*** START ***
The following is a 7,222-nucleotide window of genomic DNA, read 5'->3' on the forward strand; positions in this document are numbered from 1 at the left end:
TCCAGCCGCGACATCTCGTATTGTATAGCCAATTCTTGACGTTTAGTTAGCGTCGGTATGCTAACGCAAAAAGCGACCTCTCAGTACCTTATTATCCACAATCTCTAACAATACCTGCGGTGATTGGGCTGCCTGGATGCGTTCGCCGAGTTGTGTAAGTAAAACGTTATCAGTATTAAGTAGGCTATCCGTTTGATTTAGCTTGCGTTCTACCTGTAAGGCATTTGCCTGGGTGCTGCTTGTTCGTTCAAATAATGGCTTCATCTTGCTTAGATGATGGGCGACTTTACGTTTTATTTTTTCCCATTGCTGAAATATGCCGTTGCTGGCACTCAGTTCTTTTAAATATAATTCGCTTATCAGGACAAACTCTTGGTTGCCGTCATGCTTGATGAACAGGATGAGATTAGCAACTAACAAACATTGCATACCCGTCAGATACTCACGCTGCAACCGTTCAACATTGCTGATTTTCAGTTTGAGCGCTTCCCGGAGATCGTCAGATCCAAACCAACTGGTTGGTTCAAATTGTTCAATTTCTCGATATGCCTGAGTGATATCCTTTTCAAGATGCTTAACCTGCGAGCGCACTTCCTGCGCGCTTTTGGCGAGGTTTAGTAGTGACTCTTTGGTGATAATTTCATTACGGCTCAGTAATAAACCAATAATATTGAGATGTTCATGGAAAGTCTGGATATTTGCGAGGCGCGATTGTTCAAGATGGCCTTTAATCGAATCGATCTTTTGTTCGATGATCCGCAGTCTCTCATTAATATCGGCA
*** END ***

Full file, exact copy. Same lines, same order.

The following is a 7,222-nucleotide window of genomic DNA, read 5'->3' on the forward strand; positions in this document are numbered from 1 at the left end:
TCCAGCCGCGACATCTCGTATTGTATAGCCAATTCTTGACGTTTAGTTAGCGTCGGTATGCTAACGCAAAAAGCGACCTCTCAGTACCTTATTATCCACAATCTCTAACAATACCTGCGGTGATTGGGCTGCCTGGATGCGTTCGCCGAGTTGTGTAAGTAAAACGTTATCAGTATTAAGTAGGCTATCCGTTTGATTTAGCTTGCGTTCTACCTGTAAGGCATTTGCCTGGGTGCTGCTTGTTCGTTCAAATAATGGCTTCATCTTGCTTAGATGATGGGCGACTTTACGTTTTATTTTTTCCCATTGCTGAAATATGCCGTTGCTGGCACTCAGTTCTTTTAAATATAATTCGCTTATCAGGACAAACTCTTGGTTGCCGTCATGCTTGATGAACAGGATGAGATTAGCAACTAACAAACATTGCATACCCGTCAGATACTCACGCTGCAACCGTTCAACATTGCTGATTTTCAGTTTGAGCGCTTCCCGGAGATCGTCAGATCCAAACCAACTGGTTGGTTCAAATTGTTCAATTTCTCGATATGCCTGAGTGATATCCTTTTCAAGATGCTTAACCTGCGAGCGCACTTCCTGCGCGCTTTTGGCGAGGTTTAGTAGTGACTCTTTGGTGATAATTTCATTACGGCTCAGTAATAAACCAATAATATTGAGATGTTCATGGAAAGTCTGGATATTTGCGAGGCGCGATTGTTCAAGATGGCCTTTAATCGAATCGATCTTTTGTTCGATGATCCGCAGTCTCTCATTAATATCGGCA